You see this statement a lot in MMO’s and I have always wondered what actually makes an average player like me different to a very capable hard-core player that belong to elite guilds such as: DnT, KING, qT?
I used to think I had an idea of what the differences were, but I decided to make a Reddit post, the post ended up on the front page for a short time and lots of people from all walks of life contributed. I will link it and highlight bits further on in this blog, but before I do this is what I used to think.
- Age would probably play an important role. I am 37 years old and my son is 18. Our reaction times must be polar opposite. It’s a known fact that reaction times slow down as you get older so are most of these hard-core players below a certain age?
- Invested time would most likely make a big difference as well. I have a full time job and when I get home I cook dinner for the family and I would imagine a lot of other casuals share this. So although I am very much addicted to the game, I only play for a few hours in the evening and most of the day at weekends. I am guessing, but I would imagine most of the hard-core players to be playing throughout the whole day and evening. Compared to someone who plays less they have more time to focus as they can get the daily routine stuff out of the way and have time to learn, whereas a casual may need half of the evening just to get some routine stuff ticked off.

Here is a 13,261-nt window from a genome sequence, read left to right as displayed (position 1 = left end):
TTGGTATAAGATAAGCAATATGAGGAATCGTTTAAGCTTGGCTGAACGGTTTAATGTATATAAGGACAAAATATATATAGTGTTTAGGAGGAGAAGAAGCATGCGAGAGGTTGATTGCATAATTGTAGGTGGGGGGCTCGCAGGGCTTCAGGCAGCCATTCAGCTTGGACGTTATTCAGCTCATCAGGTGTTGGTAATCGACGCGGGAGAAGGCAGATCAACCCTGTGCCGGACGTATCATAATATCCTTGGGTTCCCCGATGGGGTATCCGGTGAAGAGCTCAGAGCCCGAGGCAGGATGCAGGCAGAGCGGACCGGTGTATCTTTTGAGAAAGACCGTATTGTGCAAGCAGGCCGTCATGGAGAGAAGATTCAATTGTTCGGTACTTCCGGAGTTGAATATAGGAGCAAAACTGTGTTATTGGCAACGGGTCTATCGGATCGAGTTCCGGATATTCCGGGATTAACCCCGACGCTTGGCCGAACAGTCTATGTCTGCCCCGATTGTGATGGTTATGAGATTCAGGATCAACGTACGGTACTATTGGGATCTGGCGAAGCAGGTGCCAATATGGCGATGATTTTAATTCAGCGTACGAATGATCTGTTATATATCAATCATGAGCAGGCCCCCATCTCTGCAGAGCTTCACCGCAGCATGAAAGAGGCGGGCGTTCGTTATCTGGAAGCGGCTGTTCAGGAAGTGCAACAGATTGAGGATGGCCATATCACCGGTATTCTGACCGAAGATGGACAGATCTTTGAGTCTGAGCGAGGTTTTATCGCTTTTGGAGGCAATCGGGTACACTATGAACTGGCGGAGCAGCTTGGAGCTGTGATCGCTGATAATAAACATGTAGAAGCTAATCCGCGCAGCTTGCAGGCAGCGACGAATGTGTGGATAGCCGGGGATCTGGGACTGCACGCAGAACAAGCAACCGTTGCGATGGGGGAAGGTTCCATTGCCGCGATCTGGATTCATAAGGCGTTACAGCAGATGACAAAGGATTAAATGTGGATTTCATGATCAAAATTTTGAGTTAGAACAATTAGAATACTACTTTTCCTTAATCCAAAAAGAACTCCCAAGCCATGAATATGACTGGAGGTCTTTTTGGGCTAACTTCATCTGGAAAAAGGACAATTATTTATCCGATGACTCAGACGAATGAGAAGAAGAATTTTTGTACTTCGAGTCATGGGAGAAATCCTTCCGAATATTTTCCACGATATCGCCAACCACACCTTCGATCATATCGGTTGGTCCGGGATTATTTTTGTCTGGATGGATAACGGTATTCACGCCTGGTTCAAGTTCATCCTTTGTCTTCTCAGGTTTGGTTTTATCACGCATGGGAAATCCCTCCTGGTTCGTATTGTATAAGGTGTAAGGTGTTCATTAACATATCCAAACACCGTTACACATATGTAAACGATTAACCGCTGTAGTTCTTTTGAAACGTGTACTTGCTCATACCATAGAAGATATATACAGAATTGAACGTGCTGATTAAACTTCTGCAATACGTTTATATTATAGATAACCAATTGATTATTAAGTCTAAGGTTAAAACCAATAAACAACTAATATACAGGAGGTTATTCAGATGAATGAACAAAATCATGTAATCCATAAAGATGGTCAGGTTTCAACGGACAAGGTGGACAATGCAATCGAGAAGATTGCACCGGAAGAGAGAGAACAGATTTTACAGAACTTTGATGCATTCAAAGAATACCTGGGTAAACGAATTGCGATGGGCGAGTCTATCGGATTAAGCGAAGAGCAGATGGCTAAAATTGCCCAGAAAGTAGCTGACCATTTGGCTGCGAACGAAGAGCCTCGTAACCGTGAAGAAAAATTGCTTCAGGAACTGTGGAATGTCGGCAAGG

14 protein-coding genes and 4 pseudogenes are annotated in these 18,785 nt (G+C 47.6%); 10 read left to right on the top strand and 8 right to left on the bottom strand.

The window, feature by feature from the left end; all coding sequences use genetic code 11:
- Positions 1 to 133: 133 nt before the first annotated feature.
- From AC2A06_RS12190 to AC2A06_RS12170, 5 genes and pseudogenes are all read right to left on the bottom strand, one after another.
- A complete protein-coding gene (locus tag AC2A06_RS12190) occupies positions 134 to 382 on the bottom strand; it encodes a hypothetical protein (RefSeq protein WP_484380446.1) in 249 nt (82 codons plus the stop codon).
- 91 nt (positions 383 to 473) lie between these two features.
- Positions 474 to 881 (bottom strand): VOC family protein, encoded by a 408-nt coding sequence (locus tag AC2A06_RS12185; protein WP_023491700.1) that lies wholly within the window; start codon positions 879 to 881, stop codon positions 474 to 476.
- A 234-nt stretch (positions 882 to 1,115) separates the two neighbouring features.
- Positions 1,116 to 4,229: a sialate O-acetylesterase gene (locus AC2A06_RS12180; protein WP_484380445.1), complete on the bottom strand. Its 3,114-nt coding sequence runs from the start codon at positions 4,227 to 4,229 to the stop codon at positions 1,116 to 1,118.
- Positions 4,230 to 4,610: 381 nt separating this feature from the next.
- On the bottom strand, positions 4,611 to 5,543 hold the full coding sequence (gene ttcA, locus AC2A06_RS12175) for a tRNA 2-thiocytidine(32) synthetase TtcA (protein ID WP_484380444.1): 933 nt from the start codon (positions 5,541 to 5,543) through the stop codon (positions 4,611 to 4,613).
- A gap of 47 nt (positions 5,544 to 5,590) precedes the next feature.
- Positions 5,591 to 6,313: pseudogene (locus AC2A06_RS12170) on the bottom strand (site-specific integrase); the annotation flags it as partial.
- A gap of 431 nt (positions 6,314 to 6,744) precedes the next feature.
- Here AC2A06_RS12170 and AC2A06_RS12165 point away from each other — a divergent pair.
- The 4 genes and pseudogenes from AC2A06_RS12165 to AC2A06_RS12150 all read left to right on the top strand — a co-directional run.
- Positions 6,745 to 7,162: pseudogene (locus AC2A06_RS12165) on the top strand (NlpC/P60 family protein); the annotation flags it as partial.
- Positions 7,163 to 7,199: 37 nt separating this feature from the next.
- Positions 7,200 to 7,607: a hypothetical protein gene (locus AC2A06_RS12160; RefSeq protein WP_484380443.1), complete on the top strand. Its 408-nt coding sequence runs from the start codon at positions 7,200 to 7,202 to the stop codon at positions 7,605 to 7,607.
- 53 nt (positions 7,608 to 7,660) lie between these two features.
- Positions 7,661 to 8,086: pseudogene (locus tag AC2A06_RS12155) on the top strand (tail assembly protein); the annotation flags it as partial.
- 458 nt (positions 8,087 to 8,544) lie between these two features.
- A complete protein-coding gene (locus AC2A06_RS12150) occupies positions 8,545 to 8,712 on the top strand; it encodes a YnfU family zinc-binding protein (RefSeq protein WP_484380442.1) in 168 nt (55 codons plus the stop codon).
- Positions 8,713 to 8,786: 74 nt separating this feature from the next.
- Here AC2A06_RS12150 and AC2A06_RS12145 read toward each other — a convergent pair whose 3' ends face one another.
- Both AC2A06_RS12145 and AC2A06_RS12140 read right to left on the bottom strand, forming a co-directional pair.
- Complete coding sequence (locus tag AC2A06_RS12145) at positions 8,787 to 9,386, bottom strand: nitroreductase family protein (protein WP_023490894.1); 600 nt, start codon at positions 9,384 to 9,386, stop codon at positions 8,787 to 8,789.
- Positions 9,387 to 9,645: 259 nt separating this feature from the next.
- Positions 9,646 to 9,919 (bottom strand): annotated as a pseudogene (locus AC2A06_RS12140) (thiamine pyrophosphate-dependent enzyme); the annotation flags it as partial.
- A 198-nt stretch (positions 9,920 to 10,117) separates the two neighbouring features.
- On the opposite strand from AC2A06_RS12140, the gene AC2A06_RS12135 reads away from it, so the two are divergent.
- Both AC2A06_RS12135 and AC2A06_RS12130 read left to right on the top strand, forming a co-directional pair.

- Attitude could play a part too, most are content at the level they currently play, some people don’t care and just run in and bash keys without a care in the world. Where others may want to perform to a standard and have analyse a fight before engaging. Either way is a perfectly fine method as long as you do not cause a problem in a team environment.
I consider myself to be a casual player that enjoys nice laid back content with people, but on top of this have the ability and exposure to do the challenging content. I follow meta builds for the challenging stuff and I try my hardest to remember the rotations. (there is a reason I don’t play engineer) I learn mechanics and enter fights with caution and try to be a valuable team member. I know my limitations, I know what classes I can and can’t play well and I know what role I best suit. I do self-criticise and take on board feedback where it is relevant. I learn by doing – compared to reading.